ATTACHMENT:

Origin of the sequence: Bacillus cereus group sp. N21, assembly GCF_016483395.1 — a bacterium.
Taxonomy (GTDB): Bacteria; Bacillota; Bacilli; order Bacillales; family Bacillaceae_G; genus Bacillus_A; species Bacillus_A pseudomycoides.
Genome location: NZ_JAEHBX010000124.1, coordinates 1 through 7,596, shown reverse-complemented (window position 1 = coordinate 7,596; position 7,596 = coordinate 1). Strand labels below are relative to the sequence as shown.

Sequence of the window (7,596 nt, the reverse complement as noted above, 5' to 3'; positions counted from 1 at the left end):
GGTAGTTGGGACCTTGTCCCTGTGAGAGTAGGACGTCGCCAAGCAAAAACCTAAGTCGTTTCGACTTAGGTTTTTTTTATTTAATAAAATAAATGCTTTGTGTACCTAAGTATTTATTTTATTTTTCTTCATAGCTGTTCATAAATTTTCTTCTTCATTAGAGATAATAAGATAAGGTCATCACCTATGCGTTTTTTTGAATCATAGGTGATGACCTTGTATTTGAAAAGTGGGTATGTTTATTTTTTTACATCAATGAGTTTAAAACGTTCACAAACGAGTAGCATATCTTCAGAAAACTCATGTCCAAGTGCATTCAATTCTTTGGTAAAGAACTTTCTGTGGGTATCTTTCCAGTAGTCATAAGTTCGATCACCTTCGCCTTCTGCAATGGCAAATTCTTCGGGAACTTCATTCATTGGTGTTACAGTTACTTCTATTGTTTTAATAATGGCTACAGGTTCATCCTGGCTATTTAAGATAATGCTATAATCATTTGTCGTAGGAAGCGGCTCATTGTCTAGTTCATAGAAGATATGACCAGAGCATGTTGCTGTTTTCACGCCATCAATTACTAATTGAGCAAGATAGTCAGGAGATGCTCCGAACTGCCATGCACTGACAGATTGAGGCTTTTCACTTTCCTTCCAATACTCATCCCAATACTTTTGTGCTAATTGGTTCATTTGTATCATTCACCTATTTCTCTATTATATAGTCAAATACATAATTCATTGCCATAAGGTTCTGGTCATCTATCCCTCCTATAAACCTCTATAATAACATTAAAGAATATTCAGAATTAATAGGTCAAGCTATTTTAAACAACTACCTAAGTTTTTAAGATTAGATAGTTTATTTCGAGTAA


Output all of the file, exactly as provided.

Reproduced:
Origin of the sequence: Bacillus cereus group sp. N21, assembly GCF_016483395.1 — a bacterium.
Taxonomy (GTDB): Bacteria; Bacillota; Bacilli; order Bacillales; family Bacillaceae_G; genus Bacillus_A; species Bacillus_A pseudomycoides.
Genome location: NZ_JAEHBX010000124.1, coordinates 1 through 7,596, shown reverse-complemented (window position 1 = coordinate 7,596; position 7,596 = coordinate 1). Strand labels below are relative to the sequence as shown.

Sequence of the window (7,596 nt, the reverse complement as noted above, 5' to 3'; positions counted from 1 at the left end):
GGTAGTTGGGACCTTGTCCCTGTGAGAGTAGGACGTCGCCAAGCAAAAACCTAAGTCGTTTCGACTTAGGTTTTTTTTATTTAATAAAATAAATGCTTTGTGTACCTAAGTATTTATTTTATTTTTCTTCATAGCTGTTCATAAATTTTCTTCTTCATTAGAGATAATAAGATAAGGTCATCACCTATGCGTTTTTTTGAATCATAGGTGATGACCTTGTATTTGAAAAGTGGGTATGTTTATTTTTTTACATCAATGAGTTTAAAACGTTCACAAACGAGTAGCATATCTTCAGAAAACTCATGTCCAAGTGCATTCAATTCTTTGGTAAAGAACTTTCTGTGGGTATCTTTCCAGTAGTCATAAGTTCGATCACCTTCGCCTTCTGCAATGGCAAATTCTTCGGGAACTTCATTCATTGGTGTTACAGTTACTTCTATTGTTTTAATAATGGCTACAGGTTCATCCTGGCTATTTAAGATAATGCTATAATCATTTGTCGTAGGAAGCGGCTCATTGTCTAGTTCATAGAAGATATGACCAGAGCATGTTGCTGTTTTCACGCCATCAATTACTAATTGAGCAAGATAGTCAGGAGATGCTCCGAACTGCCATGCACTGACAGATTGAGGCTTTTCACTTTCCTTCCAATACTCATCCCAATACTTTTGTGCTAATTGGTTCATTTGTATCATTCACCTATTTCTCTATTATATAGTCAAATACATAATTCATTGCCATAAGGTTCTGGTCATCTATCCCTCCTATAAACCTCTATAATAACATTAAAGAATATTCAGAATTAATAGGTCAAGCTATTTTAAACAACTACCTAAGTTTTTAAGATTAGATAGTTTATTTCGAGTAA